This paper investigates a possible correspondence between the acquisition and breakdown of the ability to name nouns, verbs and their subcategories. The postulation of a universal developmental sequence, according to which children are predisposed to acquire nouns before verbs, has been challenged by cross-linguistic studies. In the case of acquired language loss in adults, the traditional assumption of a double dissociation between nouns and verbs has also been contested in recent work. Furthermore, subcategories of verbs (e.g. transitives versus intransitives) have been shown to be differentially acquired and affected.In our study, we elicited data on noun and verb processing in language production (picture naming task) from children acquiring German and from German aphasic adults. We will report the results from 240 German children (between 2; 6 and 8 years old) as well as the pattern of loss in 11 German aphasic adults. The results show similar category-specific effects in both populations, with a clear-cut noun advantage and a tendency to prefer intransitive verbs, thus supporting the assumption of a specific parallelism in the patterns of acquisition and loss. © 2002 Published by Elsevier Science Ltd.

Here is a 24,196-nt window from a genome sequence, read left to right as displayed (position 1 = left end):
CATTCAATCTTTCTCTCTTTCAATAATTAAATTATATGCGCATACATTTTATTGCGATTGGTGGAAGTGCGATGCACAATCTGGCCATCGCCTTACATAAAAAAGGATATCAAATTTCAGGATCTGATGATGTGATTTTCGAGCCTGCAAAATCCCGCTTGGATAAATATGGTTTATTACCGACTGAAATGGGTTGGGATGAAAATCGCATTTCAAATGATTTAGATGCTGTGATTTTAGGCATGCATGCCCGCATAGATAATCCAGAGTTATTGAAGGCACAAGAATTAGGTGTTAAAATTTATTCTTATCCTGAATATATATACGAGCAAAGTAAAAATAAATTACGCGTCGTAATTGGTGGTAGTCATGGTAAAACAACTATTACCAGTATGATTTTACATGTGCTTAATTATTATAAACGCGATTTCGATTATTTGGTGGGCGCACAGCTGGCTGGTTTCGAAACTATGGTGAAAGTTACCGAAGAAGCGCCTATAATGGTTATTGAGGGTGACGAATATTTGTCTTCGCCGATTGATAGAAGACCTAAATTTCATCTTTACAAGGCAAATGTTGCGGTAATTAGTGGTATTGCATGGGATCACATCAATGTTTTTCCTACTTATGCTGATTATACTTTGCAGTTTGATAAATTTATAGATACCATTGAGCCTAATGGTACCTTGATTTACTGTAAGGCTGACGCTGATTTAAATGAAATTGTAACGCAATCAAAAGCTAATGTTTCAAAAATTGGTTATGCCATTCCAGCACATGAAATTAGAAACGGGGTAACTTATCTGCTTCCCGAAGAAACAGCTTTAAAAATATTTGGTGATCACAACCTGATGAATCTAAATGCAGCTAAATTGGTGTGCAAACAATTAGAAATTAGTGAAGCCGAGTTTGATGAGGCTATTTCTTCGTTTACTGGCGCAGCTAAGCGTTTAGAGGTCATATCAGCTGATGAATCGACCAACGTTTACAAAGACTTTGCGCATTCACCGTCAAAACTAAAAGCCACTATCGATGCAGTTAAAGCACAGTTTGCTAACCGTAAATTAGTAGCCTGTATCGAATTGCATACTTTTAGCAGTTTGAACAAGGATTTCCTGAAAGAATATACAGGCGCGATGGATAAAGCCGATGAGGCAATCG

De Bleser, R., & Kauschke, C. (2003). Acquisition and loss of nouns and verbs: Parallel or divergent patterns? Journal of Neurolinguistics, 16(2–3), 213–229. https://doi.org/10.1016/S0911-6044(02)00015-5